The Great Wall

13 04 2010

Day 2 was walking the Great Wall of China. In Seoul a fellow backpacker had recommended the Simatai part of the wall and strongly suggested against the Badaling section so we followed his advice and it was worth it. A slightly painful 6am collection, then driving about 3 hours to the wall, arriving around 9am. The driver organised our tickets and showed us the path, then we were on our own to walk the wall until lunch time. It was fairly quiet, not many other people and just a few “Mongolian ex-farmers” selling drinks and tacky souvenir t-shirts along the way. We had excellent visibility and the surrounding mountains were beautiful. It wasn’t too cold, although the strong Mongolian winds were a little scary on sections of the wall with no fence/wall.

Benno took a flying fox off the wall after our 4 hour walk and we had lunch at a restaurant with out tour group. They were able to provide vegetables for us, and hopefully the rest of our tour group didn’t mind having to share with vegans rather than meat eaters.

We went to Loving Hut for dinner. The subway was so busy we thought we’d almost be crushed to death. Just when you thought the train was full, another 20 people would shove their way on until the little old man next to me was wheezing from having the air squeezed out of his chest by all the people pushing. We almost didn’t make it out of the train but with some pushing we exited just as the doors shut again. Breathe.

Loving Hut offered us salt and pepper tofu and chili green beans – just like we used to eat at Ip’s at the central markets. While we were sitting there eating Benno saw a friend from Adelaide walk past outside. Small world. Fortunately on the way back the subway was a little less crowded, although Chinese could learn some subway manners from the Japanese (like waiting for people to exit before entering).





Welcome to China

13 04 2010

We survived the busy subway ride from our Seoul hostel to Incheon, Had to ask for help as to where the bus stop was, then got on a public bus for the International Port for 1000 won. Unfortunately the stop was not written in English so we had to guess by the road signs where we should get off. We arrived at Port Terminal 2, found the Weidong ferry building and about 600 Chinese waiting for the ferry. It was really packed and noisy. People were pushy in waiting for their tickets- there was no line, just push in when you see a gap. While our tickets were being printed there was a man who pushed in and was trying to hand his passport and money to the lady. Pushy!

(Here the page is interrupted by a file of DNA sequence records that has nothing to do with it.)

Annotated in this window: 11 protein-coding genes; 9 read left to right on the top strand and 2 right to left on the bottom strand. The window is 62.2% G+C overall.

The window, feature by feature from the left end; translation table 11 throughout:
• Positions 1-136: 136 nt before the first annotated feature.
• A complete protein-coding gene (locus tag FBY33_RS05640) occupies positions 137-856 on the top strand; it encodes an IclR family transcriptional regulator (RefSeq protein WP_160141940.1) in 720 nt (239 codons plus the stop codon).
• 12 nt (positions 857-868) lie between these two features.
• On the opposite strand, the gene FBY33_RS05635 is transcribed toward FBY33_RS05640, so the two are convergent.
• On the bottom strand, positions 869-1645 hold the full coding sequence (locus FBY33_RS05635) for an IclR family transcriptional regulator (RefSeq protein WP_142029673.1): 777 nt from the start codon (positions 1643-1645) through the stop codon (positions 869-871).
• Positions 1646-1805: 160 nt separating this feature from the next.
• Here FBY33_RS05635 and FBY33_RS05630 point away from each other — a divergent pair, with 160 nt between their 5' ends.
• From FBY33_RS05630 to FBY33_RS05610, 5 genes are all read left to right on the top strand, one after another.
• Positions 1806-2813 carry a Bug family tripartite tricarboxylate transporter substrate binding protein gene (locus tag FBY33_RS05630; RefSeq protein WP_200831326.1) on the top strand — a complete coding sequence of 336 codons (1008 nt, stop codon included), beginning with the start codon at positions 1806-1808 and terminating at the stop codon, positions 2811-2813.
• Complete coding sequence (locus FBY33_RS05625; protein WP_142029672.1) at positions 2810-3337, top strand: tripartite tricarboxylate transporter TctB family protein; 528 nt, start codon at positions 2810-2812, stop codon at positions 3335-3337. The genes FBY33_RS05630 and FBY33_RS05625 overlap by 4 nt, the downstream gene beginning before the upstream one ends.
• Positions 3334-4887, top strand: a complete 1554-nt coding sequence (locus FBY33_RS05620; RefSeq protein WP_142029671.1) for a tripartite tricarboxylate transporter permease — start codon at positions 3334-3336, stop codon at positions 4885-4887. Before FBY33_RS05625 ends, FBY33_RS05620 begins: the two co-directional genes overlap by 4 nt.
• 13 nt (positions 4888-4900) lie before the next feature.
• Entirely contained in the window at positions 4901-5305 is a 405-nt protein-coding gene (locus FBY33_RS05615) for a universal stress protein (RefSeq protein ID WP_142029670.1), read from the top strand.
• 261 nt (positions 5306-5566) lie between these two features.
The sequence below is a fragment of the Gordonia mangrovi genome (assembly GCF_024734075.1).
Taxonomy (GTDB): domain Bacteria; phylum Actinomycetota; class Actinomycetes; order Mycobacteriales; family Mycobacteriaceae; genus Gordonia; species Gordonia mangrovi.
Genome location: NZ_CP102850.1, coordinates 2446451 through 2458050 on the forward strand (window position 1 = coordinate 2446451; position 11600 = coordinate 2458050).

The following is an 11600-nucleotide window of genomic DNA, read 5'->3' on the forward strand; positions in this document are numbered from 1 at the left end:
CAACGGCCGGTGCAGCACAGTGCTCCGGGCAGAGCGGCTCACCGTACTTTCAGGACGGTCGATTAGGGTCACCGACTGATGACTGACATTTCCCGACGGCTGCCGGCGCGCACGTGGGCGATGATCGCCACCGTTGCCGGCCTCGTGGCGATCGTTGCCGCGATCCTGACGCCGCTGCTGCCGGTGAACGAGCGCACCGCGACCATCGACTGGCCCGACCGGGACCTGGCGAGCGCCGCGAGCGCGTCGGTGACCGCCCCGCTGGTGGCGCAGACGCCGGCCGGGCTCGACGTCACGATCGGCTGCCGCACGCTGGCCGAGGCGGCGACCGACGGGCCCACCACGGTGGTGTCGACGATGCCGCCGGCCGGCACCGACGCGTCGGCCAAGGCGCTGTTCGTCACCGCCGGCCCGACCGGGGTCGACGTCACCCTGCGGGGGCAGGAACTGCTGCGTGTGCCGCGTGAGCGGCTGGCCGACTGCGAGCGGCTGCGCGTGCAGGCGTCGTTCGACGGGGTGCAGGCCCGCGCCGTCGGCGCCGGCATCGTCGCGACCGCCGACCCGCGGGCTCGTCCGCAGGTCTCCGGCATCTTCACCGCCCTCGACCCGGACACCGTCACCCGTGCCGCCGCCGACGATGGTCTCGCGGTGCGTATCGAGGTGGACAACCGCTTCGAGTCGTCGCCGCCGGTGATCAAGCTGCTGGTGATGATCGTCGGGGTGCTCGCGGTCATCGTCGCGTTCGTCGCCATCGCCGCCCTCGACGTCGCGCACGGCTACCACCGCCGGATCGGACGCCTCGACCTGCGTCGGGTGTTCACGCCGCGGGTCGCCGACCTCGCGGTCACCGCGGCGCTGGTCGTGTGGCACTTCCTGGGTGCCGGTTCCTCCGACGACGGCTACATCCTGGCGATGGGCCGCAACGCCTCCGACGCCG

The ferry itself was quite luxurious – karaoke room, convenience store, duty free shop, cinema, TV in room, sauna, restaurant, cafe, late night party on the deck and golden banister on the grand staircase. We had a few won left over so we bought snacks from the store and bought a korean souvenir from the duty free shop. We watched the 10pm movie about UFOs (in English) and some bad korean and chinese TV then slept well in our ensuite royal suite room. Very grateful to be able to escape the crowds!

Our luxurious 'Royal' ensuite berth number 106. Great for escaping the crowds, second hand smoke and loud noises.

Clearing immigration etc was no problem – our visas were fine and we got our stamp. Out in the waiting room were taxi drivers all trying to get our custom. We declined and walked out on the street to flag one down and negotiate a price to get to the train station. 30Y was probably too much but still a lot cheaper than Japanese taxis.

Benno had written down Beijing in Chinese characters and we tried to buy train tickets from Qingdao to Beijing but it was already full. We had to buy seats for the next day. So then we had to find accommodation – we took the easy option and followed one of the guys outside the station to a close hotel he was touting for. 100Y a night was cheap, even if the door key never worked and there was no working heating. We walked around the rubble-filled city, down by the beach where people were selling turtles, star fish and baby octopus on a stick along with shells and other crap (fancy a pig shaped toy that squashes flat then returns back to its original shape?). Found an internet cafe and a supermarket selling only snacks – we have since termed these crapmarkets. The internet/gaming room staff spoke no English and we had trouble communicating … we just wanted to check our e-mail so they refused any payment (not that 3Y is much anyway).

Anyway, we stayed one night in our budget hotel next to Qingdao station and got up early for our 8am train, making sure we understood what waiting room we needed and where our train would be leaving from. Fairly uneventful ride- top speed of 243 km/hr, about 5 hours to get to Beijing with most seats taken. From Beijing we had the fun of transferring to the busy subway and taking 2 lines to our hostel with our all our luggage. No more stairs, please!

Dinner was at VeganHut- English photo menu and English speaking staff. We were happy to discover that the Chinese restaurants in Adelaide’s ChinaTown taste the same as Chinese food in China. Top points for authenticity.